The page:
It was a bad morning.
The Little Professor couldn't find any clothes. The Long-Suffering Husband had hidden them by hanging them up in the closet. The Sassy Saint was moving at her usual pace, somewhere between stop and crawl.
The LSH had taken Stumpy the Hell Puppy for a walk, and I was trying to make myself presentable. That means a lot of coffee and a lot of shouting. I've found it helpful to count down - "30 minutes!" - because it kicks Sass all the way from stop to slow.
The coffee wasn't happening. I usually whip up a super-sized latte with the espresso machine the kids gave me at Christmas because they love for me to use it.
"Do you love your espresso machine, Momma?" the Professor (whose idea it was) always asks.
"Yes, I love it almost as much as I love you."
But I had to make lunches, because the Professor and Sass were going on a field trip. It was coffee or lunches. It was a pity, too, because the Professor and I made banana bread the day before, and a slice with my morning coffee would be perfect. Instead, I threw it in their lunches.
As they tumbled out of the car to board the bus, I reminded them to grab their lunches - the number of times they've forgotten them has gone beyond memory - and Sass realized she'd left hers at home.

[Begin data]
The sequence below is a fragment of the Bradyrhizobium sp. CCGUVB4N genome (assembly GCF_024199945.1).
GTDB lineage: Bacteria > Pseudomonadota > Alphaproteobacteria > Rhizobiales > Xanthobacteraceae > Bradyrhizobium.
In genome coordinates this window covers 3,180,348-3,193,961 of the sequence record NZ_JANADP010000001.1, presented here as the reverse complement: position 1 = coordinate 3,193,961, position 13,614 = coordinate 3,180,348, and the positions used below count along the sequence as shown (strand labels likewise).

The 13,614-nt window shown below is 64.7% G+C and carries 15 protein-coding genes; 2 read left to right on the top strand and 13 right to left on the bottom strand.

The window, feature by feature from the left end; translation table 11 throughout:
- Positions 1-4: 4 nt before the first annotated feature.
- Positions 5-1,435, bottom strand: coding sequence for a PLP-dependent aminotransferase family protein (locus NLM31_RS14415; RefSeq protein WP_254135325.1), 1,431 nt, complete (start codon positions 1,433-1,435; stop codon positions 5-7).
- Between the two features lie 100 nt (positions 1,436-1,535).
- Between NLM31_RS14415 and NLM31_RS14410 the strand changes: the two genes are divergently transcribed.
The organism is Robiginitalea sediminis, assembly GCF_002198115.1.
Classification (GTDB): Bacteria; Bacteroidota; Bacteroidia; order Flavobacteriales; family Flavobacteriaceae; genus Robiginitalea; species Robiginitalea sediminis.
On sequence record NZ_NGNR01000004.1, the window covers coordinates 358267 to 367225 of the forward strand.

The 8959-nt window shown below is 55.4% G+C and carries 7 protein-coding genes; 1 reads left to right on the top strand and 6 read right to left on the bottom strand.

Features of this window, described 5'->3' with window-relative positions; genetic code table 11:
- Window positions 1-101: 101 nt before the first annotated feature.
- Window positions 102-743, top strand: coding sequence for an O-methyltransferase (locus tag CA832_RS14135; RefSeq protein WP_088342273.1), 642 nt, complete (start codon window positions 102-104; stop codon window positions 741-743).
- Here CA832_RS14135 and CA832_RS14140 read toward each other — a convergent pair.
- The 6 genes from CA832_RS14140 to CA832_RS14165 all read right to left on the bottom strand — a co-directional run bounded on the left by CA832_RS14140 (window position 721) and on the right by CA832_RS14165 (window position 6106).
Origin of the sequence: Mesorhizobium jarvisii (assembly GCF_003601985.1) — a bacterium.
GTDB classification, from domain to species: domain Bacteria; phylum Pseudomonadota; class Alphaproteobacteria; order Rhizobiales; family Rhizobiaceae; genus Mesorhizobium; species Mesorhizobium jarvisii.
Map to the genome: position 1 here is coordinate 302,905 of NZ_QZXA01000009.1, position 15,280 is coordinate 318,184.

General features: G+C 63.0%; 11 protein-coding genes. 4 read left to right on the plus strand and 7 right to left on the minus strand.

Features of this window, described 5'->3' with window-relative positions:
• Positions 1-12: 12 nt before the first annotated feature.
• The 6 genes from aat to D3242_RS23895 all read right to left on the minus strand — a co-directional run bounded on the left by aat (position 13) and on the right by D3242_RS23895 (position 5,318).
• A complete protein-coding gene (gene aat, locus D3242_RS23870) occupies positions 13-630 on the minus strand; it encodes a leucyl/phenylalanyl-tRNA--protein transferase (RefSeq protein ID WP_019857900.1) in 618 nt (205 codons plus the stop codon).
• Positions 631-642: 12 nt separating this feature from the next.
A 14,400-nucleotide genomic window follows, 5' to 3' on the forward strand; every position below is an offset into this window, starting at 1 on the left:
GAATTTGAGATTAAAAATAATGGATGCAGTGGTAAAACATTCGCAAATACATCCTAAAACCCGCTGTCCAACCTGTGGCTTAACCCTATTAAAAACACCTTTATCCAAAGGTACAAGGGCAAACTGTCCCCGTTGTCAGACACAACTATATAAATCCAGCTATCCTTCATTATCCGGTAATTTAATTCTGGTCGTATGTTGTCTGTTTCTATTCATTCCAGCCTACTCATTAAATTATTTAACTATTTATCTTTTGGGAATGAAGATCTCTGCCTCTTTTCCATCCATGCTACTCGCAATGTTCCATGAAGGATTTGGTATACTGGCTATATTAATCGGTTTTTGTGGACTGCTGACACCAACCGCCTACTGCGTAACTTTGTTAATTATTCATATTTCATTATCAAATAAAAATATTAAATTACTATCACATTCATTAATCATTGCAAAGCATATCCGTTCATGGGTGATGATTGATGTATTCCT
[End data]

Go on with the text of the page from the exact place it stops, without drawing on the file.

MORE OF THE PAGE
"Get on the bus," I snapped. "I'll bring it to the school."
So, no coffee, running late to work on my busiest day of the week and I had to drop her lunch off or she'd have nothing to eat.
I sped to the school with Sass' lunch, ringing her cell phone to remind her to pick it up at the office. She didn't answer, and with every missed call, I become more snarly and growly.
Flipping through the radio channels, I found the news. The Oklahoma tornado - and the two schools it tore through - was being discussed. As I write this, at least 20 children are dead, and many others are missing.
My anger bled away as I thought about those babies and their parents, who sent their children to school without knowing it would be the last time they saw them. I thought about the parents who didn't know where their children were, the agony of not knowing if their children were trapped, hurt or dead.
Did those parents have angry words for their children as I did my Sass? Or had they sent them to school with a hug and a kind word? Did they regret the last thing they'd said to their children, not knowing it was the last thing? Or were they grateful their children had known they were loved?
The phone rang, and, this time, she picked up.
"Hey, I'm leaving your lunch at the office. Be sure you pick it up."
"I'll get it."
"I love you."
" ... OK, I love you, too."
She didn't understand it, but I finally did and was ashamed.
My morning was nowhere near as bad as I had thought.
(Wallace-Minger, a Weirton resident, is community editor of The Weirton Daily Times and can be contacted at email@example.com.)